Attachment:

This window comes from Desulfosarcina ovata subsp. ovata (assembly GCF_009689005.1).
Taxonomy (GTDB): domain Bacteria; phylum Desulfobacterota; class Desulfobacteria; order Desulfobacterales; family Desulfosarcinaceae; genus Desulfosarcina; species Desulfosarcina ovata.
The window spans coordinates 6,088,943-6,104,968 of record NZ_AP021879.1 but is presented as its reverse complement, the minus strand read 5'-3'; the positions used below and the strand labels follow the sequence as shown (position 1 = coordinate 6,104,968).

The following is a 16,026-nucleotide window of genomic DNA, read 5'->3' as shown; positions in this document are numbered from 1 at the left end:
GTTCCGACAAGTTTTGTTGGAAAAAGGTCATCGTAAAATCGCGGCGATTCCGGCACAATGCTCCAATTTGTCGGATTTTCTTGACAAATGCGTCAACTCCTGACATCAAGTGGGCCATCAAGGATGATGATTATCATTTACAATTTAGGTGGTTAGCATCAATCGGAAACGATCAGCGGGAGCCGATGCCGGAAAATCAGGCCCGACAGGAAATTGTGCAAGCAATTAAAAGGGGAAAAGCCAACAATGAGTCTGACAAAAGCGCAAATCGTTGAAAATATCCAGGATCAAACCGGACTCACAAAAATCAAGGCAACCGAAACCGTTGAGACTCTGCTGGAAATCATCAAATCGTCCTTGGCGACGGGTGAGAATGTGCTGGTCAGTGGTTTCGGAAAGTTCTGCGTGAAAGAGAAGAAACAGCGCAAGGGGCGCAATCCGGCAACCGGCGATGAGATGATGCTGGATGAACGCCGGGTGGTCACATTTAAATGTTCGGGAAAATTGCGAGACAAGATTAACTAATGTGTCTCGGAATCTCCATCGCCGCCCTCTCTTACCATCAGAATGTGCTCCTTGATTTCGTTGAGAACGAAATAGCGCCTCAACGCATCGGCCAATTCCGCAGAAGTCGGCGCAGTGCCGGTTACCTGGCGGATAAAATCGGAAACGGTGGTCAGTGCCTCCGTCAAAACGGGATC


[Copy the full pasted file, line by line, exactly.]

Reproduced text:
This window comes from Desulfosarcina ovata subsp. ovata (assembly GCF_009689005.1).
Taxonomy (GTDB): domain Bacteria; phylum Desulfobacterota; class Desulfobacteria; order Desulfobacterales; family Desulfosarcinaceae; genus Desulfosarcina; species Desulfosarcina ovata.
The window spans coordinates 6,088,943-6,104,968 of record NZ_AP021879.1 but is presented as its reverse complement, the minus strand read 5'-3'; the positions used below and the strand labels follow the sequence as shown (position 1 = coordinate 6,104,968).

The following is a 16,026-nucleotide window of genomic DNA, read 5'->3' as shown; positions in this document are numbered from 1 at the left end:
GTTCCGACAAGTTTTGTTGGAAAAAGGTCATCGTAAAATCGCGGCGATTCCGGCACAATGCTCCAATTTGTCGGATTTTCTTGACAAATGCGTCAACTCCTGACATCAAGTGGGCCATCAAGGATGATGATTATCATTTACAATTTAGGTGGTTAGCATCAATCGGAAACGATCAGCGGGAGCCGATGCCGGAAAATCAGGCCCGACAGGAAATTGTGCAAGCAATTAAAAGGGGAAAAGCCAACAATGAGTCTGACAAAAGCGCAAATCGTTGAAAATATCCAGGATCAAACCGGACTCACAAAAATCAAGGCAACCGAAACCGTTGAGACTCTGCTGGAAATCATCAAATCGTCCTTGGCGACGGGTGAGAATGTGCTGGTCAGTGGTTTCGGAAAGTTCTGCGTGAAAGAGAAGAAACAGCGCAAGGGGCGCAATCCGGCAACCGGCGATGAGATGATGCTGGATGAACGCCGGGTGGTCACATTTAAATGTTCGGGAAAATTGCGAGACAAGATTAACTAATGTGTCTCGGAATCTCCATCGCCGCCCTCTCTTACCATCAGAATGTGCTCCTTGATTTCGTTGAGAACGAAATAGCGCCTCAACGCATCGGCCAATTCCGCAGAAGTCGGCGCAGTGCCGGTTACCTGGCGGATAAAATCGGAAACGGTGGTCAGTGCCTCCGTCAAAACGGGATC